The most recent excitement on the farm has been the addition of eight new pigs as of yesterday. Although the idea of raising a sow and farrowing our own cute little piglets is appealing, the idea of castrating them is not, so we are content to bring them home in the back of the truck ready to eat all the left-over Dairy cheese and whey (plus garden and table scraps) that they want until they reach an average weight of 250# and head off to the locker plant to fill our freezers as well as those of some other happy customers.
Sadly, Boaz the pup has found a new home. My heart strings nearly made me keep two big labs, but the pocket-book strings realized that we really don't need to feed two big labs. Plus, I have hopes of actually reclaiming the couch one day. Sigh. Those eyes....
Cole's farm was blessed with seven new additions this week when his bunny surprised him a week earlier than expected with babies. Of all the kids, Cole is the one who loves farming and critters. It helps that he is also a hard worker and financially wise (and I think God just enjoys blessing him) which has enabled him to build a little farm enterprise of rabbits and Silkie chickens. He has been my right hand chicken man for several years, and has outdone me on chick sales already this spring with his intuition of what the chicken-buying public wants.
We are watching Lightning and Sassy pretty close this spring. Last year it was on the agenda to get a certain stud colt gelded, but due to being otherwise preoccupied, it never happened. Which leaves us guessing .... are they or aren't they expecting??? Hmm.... lot's of fresh green grass or baby bulges???
The three big steers are growing well. We have ended up already with pasture dilemma's this month as we have one too many variety of critters and one too few pastures for them all. The steers are fed supplemental grain, which means they can't be with the horses. The goats could run with the steers, but then they climb in the round bale feeder and make a mess in the hay, not to mention that the steer pasture fencing is not all goat proof yet, which means there are goats in my yard on a regular basis. Then there are water issues, who to fence where so that everybody has access to automatic waterers. Fencing is on the list for the sixth year in a row as we continue to figure out a way for all these critters to co-exist.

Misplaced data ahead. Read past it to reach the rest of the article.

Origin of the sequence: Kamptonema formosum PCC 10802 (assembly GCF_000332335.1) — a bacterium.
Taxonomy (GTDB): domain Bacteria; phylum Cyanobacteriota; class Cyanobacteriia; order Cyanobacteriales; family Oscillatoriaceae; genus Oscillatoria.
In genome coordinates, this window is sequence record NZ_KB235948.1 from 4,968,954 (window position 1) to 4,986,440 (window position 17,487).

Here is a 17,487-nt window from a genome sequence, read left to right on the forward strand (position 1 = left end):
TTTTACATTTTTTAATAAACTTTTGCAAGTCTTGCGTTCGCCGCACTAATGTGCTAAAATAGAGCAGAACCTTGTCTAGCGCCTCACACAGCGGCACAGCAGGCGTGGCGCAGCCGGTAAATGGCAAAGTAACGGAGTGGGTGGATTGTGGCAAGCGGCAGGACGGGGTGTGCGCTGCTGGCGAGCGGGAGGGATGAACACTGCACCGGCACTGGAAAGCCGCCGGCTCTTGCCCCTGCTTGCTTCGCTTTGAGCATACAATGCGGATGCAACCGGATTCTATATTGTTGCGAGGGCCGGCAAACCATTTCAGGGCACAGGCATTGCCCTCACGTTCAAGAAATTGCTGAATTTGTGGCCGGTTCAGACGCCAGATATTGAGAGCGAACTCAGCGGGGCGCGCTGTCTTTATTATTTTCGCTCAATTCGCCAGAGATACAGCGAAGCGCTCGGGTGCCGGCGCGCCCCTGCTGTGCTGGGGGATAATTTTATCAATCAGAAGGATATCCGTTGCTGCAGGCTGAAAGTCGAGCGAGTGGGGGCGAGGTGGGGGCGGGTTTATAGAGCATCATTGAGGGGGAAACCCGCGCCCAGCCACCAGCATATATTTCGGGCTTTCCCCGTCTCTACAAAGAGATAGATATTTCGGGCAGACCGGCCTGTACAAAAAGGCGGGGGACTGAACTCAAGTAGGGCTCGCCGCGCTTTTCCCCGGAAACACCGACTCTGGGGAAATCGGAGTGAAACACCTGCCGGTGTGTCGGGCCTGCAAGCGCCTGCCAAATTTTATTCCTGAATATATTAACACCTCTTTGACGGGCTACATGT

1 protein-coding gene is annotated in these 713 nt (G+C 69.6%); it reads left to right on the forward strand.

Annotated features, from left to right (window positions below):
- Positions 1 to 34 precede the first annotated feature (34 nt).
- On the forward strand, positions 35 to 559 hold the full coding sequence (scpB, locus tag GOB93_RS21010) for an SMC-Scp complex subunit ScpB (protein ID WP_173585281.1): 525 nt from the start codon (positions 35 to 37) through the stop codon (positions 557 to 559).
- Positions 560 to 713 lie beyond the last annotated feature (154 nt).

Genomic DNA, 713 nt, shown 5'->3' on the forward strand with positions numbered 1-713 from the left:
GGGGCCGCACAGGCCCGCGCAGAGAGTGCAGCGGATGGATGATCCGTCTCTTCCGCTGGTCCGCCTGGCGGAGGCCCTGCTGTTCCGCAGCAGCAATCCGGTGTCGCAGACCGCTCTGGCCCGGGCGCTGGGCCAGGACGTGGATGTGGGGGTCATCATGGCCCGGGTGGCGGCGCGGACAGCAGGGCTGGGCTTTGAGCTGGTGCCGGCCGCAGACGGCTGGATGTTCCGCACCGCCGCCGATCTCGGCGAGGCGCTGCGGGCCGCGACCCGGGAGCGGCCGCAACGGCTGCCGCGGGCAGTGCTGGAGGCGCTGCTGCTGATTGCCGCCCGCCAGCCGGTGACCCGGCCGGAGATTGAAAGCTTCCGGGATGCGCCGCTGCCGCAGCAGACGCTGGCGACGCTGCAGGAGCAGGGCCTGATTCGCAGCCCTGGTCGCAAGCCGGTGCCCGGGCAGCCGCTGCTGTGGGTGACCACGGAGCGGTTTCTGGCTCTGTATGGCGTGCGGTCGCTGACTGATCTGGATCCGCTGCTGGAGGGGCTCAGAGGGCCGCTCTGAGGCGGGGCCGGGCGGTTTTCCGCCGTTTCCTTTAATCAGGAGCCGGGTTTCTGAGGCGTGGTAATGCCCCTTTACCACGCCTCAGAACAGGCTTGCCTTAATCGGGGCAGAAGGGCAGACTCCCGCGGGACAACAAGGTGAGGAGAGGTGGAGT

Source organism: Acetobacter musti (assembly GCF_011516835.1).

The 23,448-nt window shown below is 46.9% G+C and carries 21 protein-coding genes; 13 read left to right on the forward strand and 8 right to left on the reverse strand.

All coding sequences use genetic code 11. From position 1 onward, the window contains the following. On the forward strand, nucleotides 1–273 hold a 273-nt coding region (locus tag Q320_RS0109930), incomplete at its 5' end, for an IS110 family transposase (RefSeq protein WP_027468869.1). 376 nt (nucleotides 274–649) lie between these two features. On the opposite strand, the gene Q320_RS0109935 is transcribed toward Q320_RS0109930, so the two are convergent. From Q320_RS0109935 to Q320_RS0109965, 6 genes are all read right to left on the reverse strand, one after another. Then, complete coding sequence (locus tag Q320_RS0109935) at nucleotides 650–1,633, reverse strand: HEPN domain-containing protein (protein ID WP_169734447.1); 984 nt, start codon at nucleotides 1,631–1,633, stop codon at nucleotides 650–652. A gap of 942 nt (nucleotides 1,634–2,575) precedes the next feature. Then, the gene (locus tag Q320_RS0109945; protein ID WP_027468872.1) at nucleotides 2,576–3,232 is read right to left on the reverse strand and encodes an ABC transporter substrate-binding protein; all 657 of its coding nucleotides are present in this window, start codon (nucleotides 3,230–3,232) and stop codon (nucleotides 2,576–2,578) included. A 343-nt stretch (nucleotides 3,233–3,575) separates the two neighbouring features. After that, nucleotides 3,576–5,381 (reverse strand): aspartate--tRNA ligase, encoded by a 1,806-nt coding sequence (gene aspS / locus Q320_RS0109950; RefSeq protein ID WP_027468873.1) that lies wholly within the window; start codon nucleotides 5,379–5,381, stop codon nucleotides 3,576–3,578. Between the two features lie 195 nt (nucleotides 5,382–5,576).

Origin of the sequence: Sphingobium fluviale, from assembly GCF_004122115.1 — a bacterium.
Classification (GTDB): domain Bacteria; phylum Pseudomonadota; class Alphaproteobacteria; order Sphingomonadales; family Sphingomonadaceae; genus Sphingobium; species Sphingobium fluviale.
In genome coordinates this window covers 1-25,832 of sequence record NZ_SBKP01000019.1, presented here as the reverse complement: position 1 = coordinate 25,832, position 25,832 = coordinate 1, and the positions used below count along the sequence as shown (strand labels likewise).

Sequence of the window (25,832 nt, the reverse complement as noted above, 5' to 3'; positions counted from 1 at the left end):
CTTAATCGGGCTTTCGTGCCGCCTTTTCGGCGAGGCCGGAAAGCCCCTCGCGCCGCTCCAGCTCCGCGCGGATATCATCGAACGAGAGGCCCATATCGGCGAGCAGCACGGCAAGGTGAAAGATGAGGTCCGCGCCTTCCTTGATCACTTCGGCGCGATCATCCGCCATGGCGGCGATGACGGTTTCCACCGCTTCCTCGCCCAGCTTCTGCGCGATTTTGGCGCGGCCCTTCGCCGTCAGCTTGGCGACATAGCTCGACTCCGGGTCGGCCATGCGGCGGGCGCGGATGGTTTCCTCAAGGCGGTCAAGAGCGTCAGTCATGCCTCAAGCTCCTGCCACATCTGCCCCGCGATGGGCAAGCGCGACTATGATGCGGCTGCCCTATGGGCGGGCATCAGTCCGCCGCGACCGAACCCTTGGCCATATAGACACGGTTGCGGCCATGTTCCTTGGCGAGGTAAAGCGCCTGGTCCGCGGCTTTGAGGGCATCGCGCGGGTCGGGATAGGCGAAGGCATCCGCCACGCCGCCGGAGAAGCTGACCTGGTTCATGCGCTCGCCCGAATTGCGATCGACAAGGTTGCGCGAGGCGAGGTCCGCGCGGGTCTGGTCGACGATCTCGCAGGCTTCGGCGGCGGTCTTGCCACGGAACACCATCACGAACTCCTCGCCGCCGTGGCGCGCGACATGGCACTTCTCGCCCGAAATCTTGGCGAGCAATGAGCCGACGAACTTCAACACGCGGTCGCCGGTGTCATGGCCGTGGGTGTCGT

The three bottle calves in the barn are doing great. Their ears are still going the right direction, which is always a good sign. I haven't done the math yet to know the exact figures if it is actually cheaper to raise two goats per year to feed one calf for six weeks, but I do know that it's cheaper than burying dead calves due to scours from raising them on milk replacer as we did for so many years.
And talking about those goats .... I think I may have too many. As the numbers have changed so often in the past couple of months I tend to lose track of just how many I have in any given week. This week it's eight babies, six milking does, two (hopefully still) expecting does, and one handsome buck, which equals 17 goats. Some of those babies will be finding new homes in the next couple of months after they are weaned, we will keep a couple of the bucks for breeding this fall, as well as keeping the doelings to build up our herd as we have a couple of does that will probably be culled next season.
March milk total: 68 1/4 gallons (plus the spilled milk, and the three days that we forgot to record). Wow! Sixty eight GALLONS of goats milk from one milking a day to sustain three calves, plus raise their own kids~ now that's a work force in action!
Besides the joy we get from raising these critters, we have also strived to make the farm animals profitable enough to at least cover their own feed costs. The goats provide in several ways: kids for resale, milk to raise the calves on, milk for soap (for family use plus soap making classes) and cheese for the Fair competitions. As odd as it sounds, we don't drink the milk. I really, really wish we could acquire a taste for it, but after all these years we just haven't been able to. Maybe after calf season we'll try again.
We can't forget the chickens. From 13 Light Brahma hens, and a couple of Silkie hens, we gathered a total of 267 eggs (besides the three days we forgot to record); just over 22 dozen eggs. Plus, we raised 200 chicks. Now I officially know why I have been so tired. This super busy season of farm life will slow down soon as all of the babies are getting bigger and will require less hands-on care before too long, and just about the time that happens we will be gearing up to plant the garden. Aaahhh.... Farm life!